However, tradition that is divine in origin equates to biblical instruction, the Gospel of Christ, the Word of God or otherwise known as the New Testament. “…to which He called you by our gospel, for the obtaining of the glory of our Lord Jesus Christ. Therefore, brethren, stand fast and hold the traditions which you were taught, whether by word or our epistle” (2 Thessalonians 2:15). Only this type of tradition warrants a place in the lives of Christians. “But we command you, brethren, in the name of our Lord Jesus Christ, that you withdraw from every brother who walks disorderly and not according to the tradition which he received from us” (2 Thessalonians 3:6).
Consequently, either religion or tradition of human origin is an affront to Almighty God; they are sinful. On the other hand, religion (i.e., true Christianity) and tradition are synonyms for each other if divine in origin.
Aside from the considerations hitherto in this article, we might refer to some ways of doing things as harmless traditions among God’s people – as long as they are not made into religious laws and tests of fellowship (e.g., order of activities in Christian worship, times of assembly, number of communion cups). Scripture specifies no particular order in which on the Lord’s Day we observe the Lord’s Supper, pray, sing, take up a collection or preach, but for orderliness (1 Corinthians 14:40) a congregation must select some particular order in which to engage worship activities (though they may change the order at some other time). In addition, the leaders of a congregation must decide upon and announce the times of assembly for the assembly of the whole church at one time in one place to occur, though those times could be altered in the future.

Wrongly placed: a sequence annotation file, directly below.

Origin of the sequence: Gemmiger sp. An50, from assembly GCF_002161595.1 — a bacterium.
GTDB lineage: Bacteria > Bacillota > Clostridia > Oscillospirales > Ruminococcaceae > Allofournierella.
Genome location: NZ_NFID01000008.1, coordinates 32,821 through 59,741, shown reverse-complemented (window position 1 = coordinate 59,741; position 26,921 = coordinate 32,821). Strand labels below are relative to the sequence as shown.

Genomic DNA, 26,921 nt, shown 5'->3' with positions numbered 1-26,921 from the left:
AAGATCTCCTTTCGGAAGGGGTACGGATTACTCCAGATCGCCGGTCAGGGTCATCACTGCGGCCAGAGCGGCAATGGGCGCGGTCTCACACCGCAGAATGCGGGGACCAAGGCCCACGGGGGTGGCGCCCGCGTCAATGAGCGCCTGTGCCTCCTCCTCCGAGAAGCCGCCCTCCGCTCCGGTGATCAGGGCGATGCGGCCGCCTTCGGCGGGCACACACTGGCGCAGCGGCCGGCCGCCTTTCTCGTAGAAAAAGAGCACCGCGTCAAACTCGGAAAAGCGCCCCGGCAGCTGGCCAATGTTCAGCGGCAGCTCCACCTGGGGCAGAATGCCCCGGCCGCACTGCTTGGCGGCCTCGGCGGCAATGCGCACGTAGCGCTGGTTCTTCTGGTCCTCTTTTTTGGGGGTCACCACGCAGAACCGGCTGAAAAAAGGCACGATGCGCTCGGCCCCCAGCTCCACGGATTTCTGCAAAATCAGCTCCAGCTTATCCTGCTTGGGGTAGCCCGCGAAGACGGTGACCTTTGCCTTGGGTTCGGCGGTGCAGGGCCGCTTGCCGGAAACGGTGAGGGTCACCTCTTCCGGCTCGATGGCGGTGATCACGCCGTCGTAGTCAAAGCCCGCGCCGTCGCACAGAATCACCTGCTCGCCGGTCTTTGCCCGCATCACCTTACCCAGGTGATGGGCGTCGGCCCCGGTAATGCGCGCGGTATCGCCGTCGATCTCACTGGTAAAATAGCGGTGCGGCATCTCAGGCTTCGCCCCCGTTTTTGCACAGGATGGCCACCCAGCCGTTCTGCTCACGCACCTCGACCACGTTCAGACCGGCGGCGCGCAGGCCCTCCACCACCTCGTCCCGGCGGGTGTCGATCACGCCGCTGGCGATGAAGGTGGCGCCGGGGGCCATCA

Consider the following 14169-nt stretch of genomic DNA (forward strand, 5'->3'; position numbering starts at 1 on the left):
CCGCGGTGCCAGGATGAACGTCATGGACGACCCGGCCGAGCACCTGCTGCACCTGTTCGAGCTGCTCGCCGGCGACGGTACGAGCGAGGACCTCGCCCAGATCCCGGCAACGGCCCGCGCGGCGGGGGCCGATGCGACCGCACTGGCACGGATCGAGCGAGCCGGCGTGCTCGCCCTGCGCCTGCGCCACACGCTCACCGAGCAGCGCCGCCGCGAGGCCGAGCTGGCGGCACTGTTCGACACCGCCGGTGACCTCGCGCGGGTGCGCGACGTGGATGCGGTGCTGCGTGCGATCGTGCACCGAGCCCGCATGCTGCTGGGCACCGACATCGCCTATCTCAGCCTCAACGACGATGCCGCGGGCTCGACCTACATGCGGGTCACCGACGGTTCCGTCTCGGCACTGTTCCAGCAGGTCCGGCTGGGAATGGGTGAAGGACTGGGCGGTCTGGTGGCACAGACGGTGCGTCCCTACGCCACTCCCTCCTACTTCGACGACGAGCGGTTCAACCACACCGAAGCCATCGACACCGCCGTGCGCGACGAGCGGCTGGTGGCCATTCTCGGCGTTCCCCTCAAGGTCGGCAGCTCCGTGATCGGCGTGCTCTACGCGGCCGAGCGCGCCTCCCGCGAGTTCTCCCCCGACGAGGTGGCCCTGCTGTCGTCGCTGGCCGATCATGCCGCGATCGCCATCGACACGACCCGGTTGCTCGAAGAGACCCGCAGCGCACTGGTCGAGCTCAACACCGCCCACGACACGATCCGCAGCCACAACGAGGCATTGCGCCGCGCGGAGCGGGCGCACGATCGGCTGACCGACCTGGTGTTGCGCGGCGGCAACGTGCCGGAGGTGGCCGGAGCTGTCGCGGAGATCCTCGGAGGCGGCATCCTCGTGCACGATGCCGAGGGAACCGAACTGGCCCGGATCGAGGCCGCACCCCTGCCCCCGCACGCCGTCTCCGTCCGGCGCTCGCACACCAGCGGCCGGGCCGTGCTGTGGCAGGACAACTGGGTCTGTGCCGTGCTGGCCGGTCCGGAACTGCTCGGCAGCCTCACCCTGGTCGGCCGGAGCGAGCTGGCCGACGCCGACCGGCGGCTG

The words “religion” and “tradition” depend for their precise definitions upon the way in which they are being used. Religion that is not God-given or biblically driven Christianity is unacceptable to God – it is sinful! Likewise, tradition that is equivalent to manmade religion is not only faulty but also condemned before God (Matthew 15:9, 13). However, God-given religion grasped from the pages of the New Testament, sometimes in Scripture described as tradition, ought to be the substance of who we are as Christians. Nevertheless, tradition that merely relates to the inconsequential way in which a group of Christians in a given location select the order of worship or assembly times is inoffensive to God and necessary – as long as the way in which we have always done something of this nature is not construed as being Scripturally correct – merely on the basis of “We have always done it this way!”
Easton’s Bible Dictionary. CD-ROM. Seattle: Biblesoft, 2006.
Merriam-Webster's Collegiate Dictionary.10th ed. Springfield: Merriam-Webster, 1993; CD-ROM. Oak Harbor: Logos Research Systems, 1996.